Despite some prefestival jitters over the possibility of protests in the capital, officials yesterday said the Water Festival went smoothly over the weekend, with nearly 3 million observers in attendance. Despite a reportedly larger crowd than last year, crime during the festival was low, said Touch Naroth, Phnom Penh Municipal Police chief.
The main problem plaguing authorities, he said, were cases of children being separated from their parents. “There were 58 cases of missing children. Fifty-seven are solved, but one case remains. We are waiting for the parents to come pick up their child . . . For these three days there were just a few cases of pick-pocketing and [bag] snatching,” Naroth said.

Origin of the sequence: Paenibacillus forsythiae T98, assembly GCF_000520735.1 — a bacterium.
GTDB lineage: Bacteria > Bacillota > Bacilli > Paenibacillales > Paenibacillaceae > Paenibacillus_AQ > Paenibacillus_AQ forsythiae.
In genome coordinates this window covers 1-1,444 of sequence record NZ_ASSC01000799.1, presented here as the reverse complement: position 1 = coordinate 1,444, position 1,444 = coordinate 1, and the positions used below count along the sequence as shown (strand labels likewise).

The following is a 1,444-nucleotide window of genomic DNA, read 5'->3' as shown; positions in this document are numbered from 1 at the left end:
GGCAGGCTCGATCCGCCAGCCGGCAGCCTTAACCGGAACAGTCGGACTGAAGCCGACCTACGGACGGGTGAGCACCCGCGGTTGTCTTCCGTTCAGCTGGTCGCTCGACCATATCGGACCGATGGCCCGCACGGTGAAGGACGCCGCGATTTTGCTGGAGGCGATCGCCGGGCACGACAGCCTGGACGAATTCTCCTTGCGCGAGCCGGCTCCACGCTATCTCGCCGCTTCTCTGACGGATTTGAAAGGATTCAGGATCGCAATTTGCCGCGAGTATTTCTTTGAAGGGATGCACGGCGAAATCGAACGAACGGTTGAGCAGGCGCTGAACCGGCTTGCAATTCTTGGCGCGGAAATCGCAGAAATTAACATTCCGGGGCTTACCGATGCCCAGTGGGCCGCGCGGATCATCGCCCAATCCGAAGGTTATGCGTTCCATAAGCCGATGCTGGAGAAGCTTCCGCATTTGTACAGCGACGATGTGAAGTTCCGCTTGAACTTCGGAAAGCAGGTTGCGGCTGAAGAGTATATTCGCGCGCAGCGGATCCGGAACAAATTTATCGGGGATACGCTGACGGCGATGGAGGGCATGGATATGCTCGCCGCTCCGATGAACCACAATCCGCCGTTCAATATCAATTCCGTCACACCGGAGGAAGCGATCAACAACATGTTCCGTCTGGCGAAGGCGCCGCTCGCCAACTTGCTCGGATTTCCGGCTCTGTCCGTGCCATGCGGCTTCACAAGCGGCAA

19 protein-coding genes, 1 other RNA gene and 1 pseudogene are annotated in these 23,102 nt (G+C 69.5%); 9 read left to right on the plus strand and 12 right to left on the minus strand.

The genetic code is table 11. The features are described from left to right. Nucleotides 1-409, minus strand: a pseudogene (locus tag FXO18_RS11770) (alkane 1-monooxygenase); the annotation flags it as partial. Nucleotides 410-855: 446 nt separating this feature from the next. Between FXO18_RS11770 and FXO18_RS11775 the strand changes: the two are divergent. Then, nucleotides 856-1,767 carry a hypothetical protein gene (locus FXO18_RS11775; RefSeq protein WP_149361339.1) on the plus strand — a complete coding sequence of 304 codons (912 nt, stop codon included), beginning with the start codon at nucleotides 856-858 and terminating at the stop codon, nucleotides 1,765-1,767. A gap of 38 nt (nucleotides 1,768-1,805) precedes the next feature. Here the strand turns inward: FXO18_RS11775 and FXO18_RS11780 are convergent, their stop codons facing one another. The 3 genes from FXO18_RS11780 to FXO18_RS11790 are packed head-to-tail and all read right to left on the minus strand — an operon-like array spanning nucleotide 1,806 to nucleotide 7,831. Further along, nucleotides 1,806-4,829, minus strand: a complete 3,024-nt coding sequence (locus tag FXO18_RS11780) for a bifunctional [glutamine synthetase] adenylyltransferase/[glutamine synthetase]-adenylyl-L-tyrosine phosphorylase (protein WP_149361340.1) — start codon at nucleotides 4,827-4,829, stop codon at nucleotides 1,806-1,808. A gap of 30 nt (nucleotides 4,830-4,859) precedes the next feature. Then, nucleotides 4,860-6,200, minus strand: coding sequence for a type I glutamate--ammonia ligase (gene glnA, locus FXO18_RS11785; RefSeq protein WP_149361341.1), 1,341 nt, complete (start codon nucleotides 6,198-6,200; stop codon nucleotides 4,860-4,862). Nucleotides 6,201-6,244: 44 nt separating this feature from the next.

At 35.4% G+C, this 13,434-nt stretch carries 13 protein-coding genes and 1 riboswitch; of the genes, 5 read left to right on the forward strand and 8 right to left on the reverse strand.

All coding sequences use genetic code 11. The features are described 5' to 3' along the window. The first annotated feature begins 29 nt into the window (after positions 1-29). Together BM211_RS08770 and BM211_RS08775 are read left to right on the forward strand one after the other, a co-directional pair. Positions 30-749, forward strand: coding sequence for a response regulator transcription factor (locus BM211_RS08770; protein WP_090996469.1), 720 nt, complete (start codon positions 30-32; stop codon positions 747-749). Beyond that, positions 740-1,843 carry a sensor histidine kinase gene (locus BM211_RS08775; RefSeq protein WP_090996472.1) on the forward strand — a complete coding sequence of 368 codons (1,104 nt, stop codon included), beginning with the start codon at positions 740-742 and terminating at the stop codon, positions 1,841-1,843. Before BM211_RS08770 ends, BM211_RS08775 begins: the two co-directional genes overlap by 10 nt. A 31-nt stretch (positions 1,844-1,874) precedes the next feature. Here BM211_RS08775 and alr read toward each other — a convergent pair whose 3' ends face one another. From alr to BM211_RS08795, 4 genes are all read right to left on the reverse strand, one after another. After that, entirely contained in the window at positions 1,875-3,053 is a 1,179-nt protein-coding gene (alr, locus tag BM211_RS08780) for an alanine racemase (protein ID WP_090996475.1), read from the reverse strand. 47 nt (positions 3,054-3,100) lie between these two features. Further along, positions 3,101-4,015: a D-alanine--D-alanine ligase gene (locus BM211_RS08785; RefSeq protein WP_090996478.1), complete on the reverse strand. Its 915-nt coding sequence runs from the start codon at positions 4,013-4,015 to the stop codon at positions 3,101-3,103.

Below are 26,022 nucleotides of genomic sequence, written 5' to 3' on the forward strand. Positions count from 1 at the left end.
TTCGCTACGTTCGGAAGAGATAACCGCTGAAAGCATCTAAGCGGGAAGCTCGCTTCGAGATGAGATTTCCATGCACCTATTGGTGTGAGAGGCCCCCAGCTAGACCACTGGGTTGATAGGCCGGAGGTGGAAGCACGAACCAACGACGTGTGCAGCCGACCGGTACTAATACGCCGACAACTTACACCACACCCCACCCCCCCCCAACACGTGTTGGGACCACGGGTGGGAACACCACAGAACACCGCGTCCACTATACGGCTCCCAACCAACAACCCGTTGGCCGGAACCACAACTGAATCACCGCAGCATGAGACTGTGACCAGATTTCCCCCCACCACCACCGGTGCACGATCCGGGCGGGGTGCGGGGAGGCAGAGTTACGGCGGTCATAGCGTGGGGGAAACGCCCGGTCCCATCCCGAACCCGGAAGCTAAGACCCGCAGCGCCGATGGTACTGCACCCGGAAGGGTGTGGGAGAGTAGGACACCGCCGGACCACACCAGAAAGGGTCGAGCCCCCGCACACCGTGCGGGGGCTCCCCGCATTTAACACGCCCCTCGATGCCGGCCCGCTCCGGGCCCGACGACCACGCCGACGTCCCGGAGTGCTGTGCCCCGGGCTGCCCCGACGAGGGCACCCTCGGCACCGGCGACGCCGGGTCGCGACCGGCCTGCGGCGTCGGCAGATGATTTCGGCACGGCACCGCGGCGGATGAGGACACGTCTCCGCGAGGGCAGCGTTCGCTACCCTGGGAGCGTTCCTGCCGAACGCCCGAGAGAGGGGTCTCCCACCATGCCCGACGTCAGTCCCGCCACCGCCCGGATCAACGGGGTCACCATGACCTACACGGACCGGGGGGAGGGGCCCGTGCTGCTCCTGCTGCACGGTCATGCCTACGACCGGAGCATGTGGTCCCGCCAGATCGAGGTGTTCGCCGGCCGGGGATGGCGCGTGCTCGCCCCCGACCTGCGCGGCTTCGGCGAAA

City Hall spokesman Met Measpheakdey said the 3 million attendees included both Phnom Penh locals and rural Cambodians who travelled to the capital for the festivities. He said garbage disposal continued to be a problem, but that clean-up had improved compared to last year, when workers were caught on video after the festival sweeping mounds of garbage into the Tonle Sap river.
“We added 2,000 rubbish bins. At night they collected the rubbish . . . People are becoming more civilised, not just throwing the garbage on the ground,” he said.
Soum Cheng, a 26-year-old motodop, noticed an increase in security forces this year, with police, Military Police and Hun Sen’s personal Bodyguard Unit out in the crowds and on street corners since last week. “I felt safe,” he added.